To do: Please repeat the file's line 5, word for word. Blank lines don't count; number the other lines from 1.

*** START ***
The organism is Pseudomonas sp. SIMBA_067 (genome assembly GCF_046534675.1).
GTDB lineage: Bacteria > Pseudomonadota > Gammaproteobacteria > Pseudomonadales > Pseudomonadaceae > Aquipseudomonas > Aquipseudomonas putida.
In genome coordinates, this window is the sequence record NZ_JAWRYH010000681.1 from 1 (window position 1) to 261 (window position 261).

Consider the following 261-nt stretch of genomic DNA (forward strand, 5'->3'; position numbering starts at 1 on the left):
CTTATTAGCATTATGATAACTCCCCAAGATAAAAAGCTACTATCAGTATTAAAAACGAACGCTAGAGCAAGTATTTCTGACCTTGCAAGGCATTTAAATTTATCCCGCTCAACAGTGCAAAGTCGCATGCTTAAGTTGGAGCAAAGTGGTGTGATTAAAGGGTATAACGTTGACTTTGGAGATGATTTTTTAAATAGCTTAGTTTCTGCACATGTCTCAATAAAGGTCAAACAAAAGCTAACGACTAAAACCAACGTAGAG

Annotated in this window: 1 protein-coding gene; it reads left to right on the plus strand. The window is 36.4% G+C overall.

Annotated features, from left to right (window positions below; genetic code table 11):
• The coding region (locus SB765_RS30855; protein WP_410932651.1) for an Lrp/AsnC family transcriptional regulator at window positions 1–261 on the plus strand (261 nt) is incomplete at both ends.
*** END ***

CTTATTAGCATTATGATAACTCCCCAAGATAAAAAGCTACTATCAGTATTAAAAACGAACGCTAGAGCAAGTATTTCTGACCTTGCAAGGCATTTAAATTTATCCCGCTCAACAGTGCAAAGTCGCATGCTTAAGTTGGAGCAAAGTGGTGTGATTAAAGGGTATAACGTTGACTTTGGAGATGATTTTTTAAATAGCTTAGTTTCTGCACATGTCTCAATAAAGGTCAAACAAAAGCTAACGACTAAAACCAACGTAGAG